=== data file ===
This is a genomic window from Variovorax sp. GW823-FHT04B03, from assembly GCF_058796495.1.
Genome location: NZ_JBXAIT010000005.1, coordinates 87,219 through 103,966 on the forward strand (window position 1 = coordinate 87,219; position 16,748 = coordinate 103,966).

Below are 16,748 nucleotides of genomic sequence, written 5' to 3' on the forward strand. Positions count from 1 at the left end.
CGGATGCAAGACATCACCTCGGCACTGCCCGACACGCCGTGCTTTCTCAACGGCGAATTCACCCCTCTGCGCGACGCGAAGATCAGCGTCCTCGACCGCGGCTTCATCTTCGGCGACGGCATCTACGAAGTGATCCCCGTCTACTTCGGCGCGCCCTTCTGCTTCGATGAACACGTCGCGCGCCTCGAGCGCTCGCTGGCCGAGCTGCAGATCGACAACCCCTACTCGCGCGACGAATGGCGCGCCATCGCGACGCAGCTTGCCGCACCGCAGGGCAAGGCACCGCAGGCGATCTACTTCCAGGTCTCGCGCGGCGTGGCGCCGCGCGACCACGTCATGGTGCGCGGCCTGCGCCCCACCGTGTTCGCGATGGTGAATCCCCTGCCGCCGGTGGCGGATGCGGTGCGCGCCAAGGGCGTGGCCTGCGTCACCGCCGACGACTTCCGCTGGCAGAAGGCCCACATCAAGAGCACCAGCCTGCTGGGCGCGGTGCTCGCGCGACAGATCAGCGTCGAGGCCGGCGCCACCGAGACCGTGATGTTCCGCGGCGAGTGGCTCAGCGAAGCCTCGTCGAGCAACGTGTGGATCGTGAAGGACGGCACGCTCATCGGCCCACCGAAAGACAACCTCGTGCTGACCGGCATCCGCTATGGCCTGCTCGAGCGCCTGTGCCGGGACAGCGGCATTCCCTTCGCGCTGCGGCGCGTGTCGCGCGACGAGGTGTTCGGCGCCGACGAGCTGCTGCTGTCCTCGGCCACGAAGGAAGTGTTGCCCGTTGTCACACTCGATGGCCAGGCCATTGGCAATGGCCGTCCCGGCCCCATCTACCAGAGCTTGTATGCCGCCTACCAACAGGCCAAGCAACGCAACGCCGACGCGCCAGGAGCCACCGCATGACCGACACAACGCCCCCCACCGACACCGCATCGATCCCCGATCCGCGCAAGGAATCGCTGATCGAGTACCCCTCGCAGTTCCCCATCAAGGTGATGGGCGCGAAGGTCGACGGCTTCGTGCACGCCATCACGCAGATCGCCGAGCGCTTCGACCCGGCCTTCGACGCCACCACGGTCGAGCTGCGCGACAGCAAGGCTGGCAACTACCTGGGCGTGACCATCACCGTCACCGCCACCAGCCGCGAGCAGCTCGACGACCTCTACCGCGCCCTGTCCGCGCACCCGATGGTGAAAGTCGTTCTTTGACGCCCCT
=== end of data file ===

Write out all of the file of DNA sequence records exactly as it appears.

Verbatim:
This is a genomic window from Variovorax sp. GW823-FHT04B03, from assembly GCF_058796495.1.
Genome location: NZ_JBXAIT010000005.1, coordinates 87,219 through 103,966 on the forward strand (window position 1 = coordinate 87,219; position 16,748 = coordinate 103,966).

Below are 16,748 nucleotides of genomic sequence, written 5' to 3' on the forward strand. Positions count from 1 at the left end.
CGGATGCAAGACATCACCTCGGCACTGCCCGACACGCCGTGCTTTCTCAACGGCGAATTCACCCCTCTGCGCGACGCGAAGATCAGCGTCCTCGACCGCGGCTTCATCTTCGGCGACGGCATCTACGAAGTGATCCCCGTCTACTTCGGCGCGCCCTTCTGCTTCGATGAACACGTCGCGCGCCTCGAGCGCTCGCTGGCCGAGCTGCAGATCGACAACCCCTACTCGCGCGACGAATGGCGCGCCATCGCGACGCAGCTTGCCGCACCGCAGGGCAAGGCACCGCAGGCGATCTACTTCCAGGTCTCGCGCGGCGTGGCGCCGCGCGACCACGTCATGGTGCGCGGCCTGCGCCCCACCGTGTTCGCGATGGTGAATCCCCTGCCGCCGGTGGCGGATGCGGTGCGCGCCAAGGGCGTGGCCTGCGTCACCGCCGACGACTTCCGCTGGCAGAAGGCCCACATCAAGAGCACCAGCCTGCTGGGCGCGGTGCTCGCGCGACAGATCAGCGTCGAGGCCGGCGCCACCGAGACCGTGATGTTCCGCGGCGAGTGGCTCAGCGAAGCCTCGTCGAGCAACGTGTGGATCGTGAAGGACGGCACGCTCATCGGCCCACCGAAAGACAACCTCGTGCTGACCGGCATCCGCTATGGCCTGCTCGAGCGCCTGTGCCGGGACAGCGGCATTCCCTTCGCGCTGCGGCGCGTGTCGCGCGACGAGGTGTTCGGCGCCGACGAGCTGCTGCTGTCCTCGGCCACGAAGGAAGTGTTGCCCGTTGTCACACTCGATGGCCAGGCCATTGGCAATGGCCGTCCCGGCCCCATCTACCAGAGCTTGTATGCCGCCTACCAACAGGCCAAGCAACGCAACGCCGACGCGCCAGGAGCCACCGCATGACCGACACAACGCCCCCCACCGACACCGCATCGATCCCCGATCCGCGCAAGGAATCGCTGATCGAGTACCCCTCGCAGTTCCCCATCAAGGTGATGGGCGCGAAGGTCGACGGCTTCGTGCACGCCATCACGCAGATCGCCGAGCGCTTCGACCCGGCCTTCGACGCCACCACGGTCGAGCTGCGCGACAGCAAGGCTGGCAACTACCTGGGCGTGACCATCACCGTCACCGCCACCAGCCGCGAGCAGCTCGACGACCTCTACCGCGCCCTGTCCGCGCACCCGATGGTGAAAGTCGTTCTTTGACGCCCCT